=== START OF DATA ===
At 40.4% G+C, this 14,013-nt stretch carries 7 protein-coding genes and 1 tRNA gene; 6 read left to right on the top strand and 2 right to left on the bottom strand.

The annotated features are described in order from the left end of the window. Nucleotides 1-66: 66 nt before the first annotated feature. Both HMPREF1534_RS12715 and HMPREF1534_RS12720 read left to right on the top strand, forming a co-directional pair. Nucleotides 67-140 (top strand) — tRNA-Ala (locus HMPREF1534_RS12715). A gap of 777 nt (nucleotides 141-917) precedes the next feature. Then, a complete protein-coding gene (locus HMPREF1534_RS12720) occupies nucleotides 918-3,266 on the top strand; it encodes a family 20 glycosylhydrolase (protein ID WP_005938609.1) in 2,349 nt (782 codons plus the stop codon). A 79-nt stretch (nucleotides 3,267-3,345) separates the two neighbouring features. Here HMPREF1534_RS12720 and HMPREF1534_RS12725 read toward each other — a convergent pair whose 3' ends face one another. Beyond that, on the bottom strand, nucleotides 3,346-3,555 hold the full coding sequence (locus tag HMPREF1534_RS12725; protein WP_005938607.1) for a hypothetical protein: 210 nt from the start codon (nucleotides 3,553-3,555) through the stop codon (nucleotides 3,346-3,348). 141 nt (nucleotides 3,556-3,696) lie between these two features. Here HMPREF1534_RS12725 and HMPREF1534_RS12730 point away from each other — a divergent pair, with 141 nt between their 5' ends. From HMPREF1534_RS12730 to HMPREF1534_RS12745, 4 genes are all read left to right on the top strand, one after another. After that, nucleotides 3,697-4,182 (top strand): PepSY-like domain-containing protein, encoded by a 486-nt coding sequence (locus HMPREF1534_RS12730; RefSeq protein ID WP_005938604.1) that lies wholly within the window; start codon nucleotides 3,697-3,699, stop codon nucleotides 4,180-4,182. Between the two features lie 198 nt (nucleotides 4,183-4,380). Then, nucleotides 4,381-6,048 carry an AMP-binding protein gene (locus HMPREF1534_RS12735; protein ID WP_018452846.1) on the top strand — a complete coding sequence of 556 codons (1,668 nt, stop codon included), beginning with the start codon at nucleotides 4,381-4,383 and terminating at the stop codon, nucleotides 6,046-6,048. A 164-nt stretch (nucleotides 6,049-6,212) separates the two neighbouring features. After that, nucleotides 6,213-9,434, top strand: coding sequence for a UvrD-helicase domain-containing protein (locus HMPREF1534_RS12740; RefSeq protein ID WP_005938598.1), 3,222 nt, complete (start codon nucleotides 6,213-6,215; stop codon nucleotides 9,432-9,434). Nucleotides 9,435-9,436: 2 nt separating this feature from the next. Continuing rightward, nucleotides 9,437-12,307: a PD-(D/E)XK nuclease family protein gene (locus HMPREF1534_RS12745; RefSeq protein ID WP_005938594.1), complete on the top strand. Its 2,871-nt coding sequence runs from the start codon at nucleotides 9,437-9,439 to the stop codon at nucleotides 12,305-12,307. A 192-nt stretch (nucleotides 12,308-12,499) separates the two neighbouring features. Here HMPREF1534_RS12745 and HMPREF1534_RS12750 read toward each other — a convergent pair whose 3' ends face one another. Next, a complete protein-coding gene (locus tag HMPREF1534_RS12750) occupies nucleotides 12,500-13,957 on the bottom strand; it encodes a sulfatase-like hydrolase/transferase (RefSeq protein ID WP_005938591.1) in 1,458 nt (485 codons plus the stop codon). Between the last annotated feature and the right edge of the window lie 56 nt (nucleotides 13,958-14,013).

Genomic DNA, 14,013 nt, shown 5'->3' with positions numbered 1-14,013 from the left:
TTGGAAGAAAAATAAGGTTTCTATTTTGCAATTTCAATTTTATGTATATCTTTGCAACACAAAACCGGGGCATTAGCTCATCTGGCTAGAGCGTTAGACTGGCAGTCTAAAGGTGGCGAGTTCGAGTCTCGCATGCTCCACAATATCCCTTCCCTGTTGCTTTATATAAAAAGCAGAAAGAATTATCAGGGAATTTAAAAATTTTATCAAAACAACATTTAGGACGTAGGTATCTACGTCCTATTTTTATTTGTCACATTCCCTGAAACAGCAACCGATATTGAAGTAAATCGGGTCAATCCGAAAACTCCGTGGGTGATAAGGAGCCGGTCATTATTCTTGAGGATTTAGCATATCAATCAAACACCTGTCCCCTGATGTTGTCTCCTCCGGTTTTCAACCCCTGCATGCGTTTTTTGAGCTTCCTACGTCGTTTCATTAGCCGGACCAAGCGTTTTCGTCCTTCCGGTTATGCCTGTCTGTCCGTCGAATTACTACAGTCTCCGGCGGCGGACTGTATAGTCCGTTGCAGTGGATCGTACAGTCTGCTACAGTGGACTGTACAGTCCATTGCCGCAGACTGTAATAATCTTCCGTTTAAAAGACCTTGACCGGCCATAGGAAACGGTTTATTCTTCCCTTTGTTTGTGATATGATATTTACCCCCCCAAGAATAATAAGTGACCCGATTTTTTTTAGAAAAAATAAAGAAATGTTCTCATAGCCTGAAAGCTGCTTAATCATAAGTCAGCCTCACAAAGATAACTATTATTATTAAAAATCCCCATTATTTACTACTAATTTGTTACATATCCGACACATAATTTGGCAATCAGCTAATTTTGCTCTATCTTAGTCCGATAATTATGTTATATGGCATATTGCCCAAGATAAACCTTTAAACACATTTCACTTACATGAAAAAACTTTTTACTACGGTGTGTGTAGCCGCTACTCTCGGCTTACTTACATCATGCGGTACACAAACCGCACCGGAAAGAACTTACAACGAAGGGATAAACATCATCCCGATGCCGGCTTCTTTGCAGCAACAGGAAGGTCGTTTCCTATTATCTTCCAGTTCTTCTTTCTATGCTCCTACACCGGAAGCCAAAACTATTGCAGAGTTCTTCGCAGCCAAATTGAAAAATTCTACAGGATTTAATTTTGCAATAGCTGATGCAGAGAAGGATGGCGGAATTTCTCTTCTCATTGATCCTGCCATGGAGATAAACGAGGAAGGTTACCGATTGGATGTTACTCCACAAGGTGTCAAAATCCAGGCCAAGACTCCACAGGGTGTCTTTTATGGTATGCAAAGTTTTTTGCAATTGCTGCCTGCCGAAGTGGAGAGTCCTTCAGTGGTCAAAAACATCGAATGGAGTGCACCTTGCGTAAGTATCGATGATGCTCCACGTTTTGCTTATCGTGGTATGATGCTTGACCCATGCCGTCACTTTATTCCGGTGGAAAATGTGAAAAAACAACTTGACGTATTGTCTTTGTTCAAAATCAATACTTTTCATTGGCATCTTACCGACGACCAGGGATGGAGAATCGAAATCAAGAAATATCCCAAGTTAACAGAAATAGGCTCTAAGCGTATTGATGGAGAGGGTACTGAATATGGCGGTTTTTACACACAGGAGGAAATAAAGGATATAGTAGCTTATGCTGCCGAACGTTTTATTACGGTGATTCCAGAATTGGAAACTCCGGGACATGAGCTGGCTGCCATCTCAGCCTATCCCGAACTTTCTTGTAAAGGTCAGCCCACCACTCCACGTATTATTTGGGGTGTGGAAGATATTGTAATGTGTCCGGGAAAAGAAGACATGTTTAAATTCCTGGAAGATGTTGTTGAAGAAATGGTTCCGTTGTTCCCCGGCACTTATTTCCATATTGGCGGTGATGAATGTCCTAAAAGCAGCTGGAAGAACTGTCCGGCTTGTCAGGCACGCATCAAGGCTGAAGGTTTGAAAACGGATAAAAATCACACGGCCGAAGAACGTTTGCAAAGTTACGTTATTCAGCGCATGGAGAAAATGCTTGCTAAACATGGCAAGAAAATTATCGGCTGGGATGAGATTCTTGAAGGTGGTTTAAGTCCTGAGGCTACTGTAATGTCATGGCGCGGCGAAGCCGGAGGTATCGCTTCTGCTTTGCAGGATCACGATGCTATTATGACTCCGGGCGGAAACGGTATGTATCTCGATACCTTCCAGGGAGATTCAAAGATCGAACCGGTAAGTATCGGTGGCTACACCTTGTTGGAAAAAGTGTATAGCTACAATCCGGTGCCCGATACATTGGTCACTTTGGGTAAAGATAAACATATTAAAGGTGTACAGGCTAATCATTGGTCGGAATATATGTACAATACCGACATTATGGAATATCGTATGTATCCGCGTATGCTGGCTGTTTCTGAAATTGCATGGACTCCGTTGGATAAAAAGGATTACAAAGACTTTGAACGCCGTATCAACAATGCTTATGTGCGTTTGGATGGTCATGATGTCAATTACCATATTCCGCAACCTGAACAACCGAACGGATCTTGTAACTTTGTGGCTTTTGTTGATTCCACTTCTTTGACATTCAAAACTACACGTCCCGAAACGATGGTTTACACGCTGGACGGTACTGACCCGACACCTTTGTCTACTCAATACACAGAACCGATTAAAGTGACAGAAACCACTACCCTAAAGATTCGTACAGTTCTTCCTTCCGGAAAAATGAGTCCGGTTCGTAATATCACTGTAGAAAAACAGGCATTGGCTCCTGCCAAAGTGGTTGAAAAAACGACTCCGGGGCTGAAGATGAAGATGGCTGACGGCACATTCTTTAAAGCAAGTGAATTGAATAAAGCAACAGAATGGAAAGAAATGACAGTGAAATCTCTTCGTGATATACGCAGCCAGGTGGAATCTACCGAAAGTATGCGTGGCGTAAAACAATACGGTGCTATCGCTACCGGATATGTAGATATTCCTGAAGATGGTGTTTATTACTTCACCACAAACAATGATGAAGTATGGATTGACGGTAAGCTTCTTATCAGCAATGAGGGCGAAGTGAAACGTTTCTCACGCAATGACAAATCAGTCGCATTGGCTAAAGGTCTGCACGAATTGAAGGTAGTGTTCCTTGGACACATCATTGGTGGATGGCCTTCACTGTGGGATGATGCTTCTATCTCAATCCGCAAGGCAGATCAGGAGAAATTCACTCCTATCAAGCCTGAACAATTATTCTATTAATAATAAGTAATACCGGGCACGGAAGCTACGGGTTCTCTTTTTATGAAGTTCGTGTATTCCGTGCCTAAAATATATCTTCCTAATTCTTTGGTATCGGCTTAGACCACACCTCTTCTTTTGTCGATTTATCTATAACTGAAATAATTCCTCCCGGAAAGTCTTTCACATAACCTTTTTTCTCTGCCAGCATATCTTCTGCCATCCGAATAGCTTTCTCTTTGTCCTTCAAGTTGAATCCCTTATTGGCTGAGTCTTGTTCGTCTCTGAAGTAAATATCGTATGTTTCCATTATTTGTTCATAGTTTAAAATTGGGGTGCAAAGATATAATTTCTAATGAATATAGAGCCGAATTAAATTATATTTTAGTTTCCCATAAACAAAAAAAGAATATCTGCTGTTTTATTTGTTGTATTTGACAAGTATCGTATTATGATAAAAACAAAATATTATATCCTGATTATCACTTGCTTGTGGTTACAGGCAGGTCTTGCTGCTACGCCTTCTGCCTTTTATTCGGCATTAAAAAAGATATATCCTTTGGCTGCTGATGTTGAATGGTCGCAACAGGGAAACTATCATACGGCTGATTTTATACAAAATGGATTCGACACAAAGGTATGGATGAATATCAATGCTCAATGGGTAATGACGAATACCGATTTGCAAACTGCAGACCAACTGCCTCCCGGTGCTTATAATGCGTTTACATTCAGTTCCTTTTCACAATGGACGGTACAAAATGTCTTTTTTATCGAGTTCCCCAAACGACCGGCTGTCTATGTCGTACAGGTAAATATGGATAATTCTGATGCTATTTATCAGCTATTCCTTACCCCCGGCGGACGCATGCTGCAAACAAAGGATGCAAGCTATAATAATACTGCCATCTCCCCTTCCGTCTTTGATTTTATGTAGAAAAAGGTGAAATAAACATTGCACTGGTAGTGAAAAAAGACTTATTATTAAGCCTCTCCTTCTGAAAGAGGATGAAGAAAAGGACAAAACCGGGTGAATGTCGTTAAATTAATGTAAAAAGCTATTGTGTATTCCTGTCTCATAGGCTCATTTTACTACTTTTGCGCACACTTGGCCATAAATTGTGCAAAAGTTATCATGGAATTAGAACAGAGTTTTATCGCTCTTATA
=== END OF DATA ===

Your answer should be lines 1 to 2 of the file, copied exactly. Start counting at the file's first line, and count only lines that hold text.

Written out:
At 40.4% G+C, this 14,013-nt stretch carries 7 protein-coding genes and 1 tRNA gene; 6 read left to right on the top strand and 2 right to left on the bottom strand.

The annotated features are described in order from the left end of the window. Nucleotides 1-66: 66 nt before the first annotated feature. Both HMPREF1534_RS12715 and HMPREF1534_RS12720 read left to right on the top strand, forming a co-directional pair. Nucleotides 67-140 (top strand) — tRNA-Ala (locus HMPREF1534_RS12715). A gap of 777 nt (nucleotides 141-917) precedes the next feature. Then, a complete protein-coding gene (locus HMPREF1534_RS12720) occupies nucleotides 918-3,266 on the top strand; it encodes a family 20 glycosylhydrolase (protein ID WP_005938609.1) in 2,349 nt (782 codons plus the stop codon). A 79-nt stretch (nucleotides 3,267-3,345) separates the two neighbouring features. Here HMPREF1534_RS12720 and HMPREF1534_RS12725 read toward each other — a convergent pair whose 3' ends face one another. Beyond that, on the bottom strand, nucleotides 3,346-3,555 hold the full coding sequence (locus tag HMPREF1534_RS12725; protein WP_005938607.1) for a hypothetical protein: 210 nt from the start codon (nucleotides 3,553-3,555) through the stop codon (nucleotides 3,346-3,348). 141 nt (nucleotides 3,556-3,696) lie between these two features. Here HMPREF1534_RS12725 and HMPREF1534_RS12730 point away from each other — a divergent pair, with 141 nt between their 5' ends. From HMPREF1534_RS12730 to HMPREF1534_RS12745, 4 genes are all read left to right on the top strand, one after another. After that, nucleotides 3,697-4,182 (top strand): PepSY-like domain-containing protein, encoded by a 486-nt coding sequence (locus HMPREF1534_RS12730; RefSeq protein ID WP_005938604.1) that lies wholly within the window; start codon nucleotides 3,697-3,699, stop codon nucleotides 4,180-4,182. Between the two features lie 198 nt (nucleotides 4,183-4,380). Then, nucleotides 4,381-6,048 carry an AMP-binding protein gene (locus HMPREF1534_RS12735; protein ID WP_018452846.1) on the top strand — a complete coding sequence of 556 codons (1,668 nt, stop codon included), beginning with the start codon at nucleotides 4,381-4,383 and terminating at the stop codon, nucleotides 6,046-6,048. A 164-nt stretch (nucleotides 6,049-6,212) separates the two neighbouring features. After that, nucleotides 6,213-9,434, top strand: coding sequence for a UvrD-helicase domain-containing protein (locus HMPREF1534_RS12740; RefSeq protein ID WP_005938598.1), 3,222 nt, complete (start codon nucleotides 6,213-6,215; stop codon nucleotides 9,432-9,434). Nucleotides 9,435-9,436: 2 nt separating this feature from the next. Continuing rightward, nucleotides 9,437-12,307: a PD-(D/E)XK nuclease family protein gene (locus HMPREF1534_RS12745; RefSeq protein ID WP_005938594.1), complete on the top strand. Its 2,871-nt coding sequence runs from the start codon at nucleotides 9,437-9,439 to the stop codon at nucleotides 12,305-12,307. A 192-nt stretch (nucleotides 12,308-12,499) separates the two neighbouring features. Here HMPREF1534_RS12745 and HMPREF1534_RS12750 read toward each other — a convergent pair whose 3' ends face one another. Next, a complete protein-coding gene (locus tag HMPREF1534_RS12750) occupies nucleotides 12,500-13,957 on the bottom strand; it encodes a sulfatase-like hydrolase/transferase (RefSeq protein ID WP_005938591.1) in 1,458 nt (485 codons plus the stop codon). Between the last annotated feature and the right edge of the window lie 56 nt (nucleotides 13,958-14,013).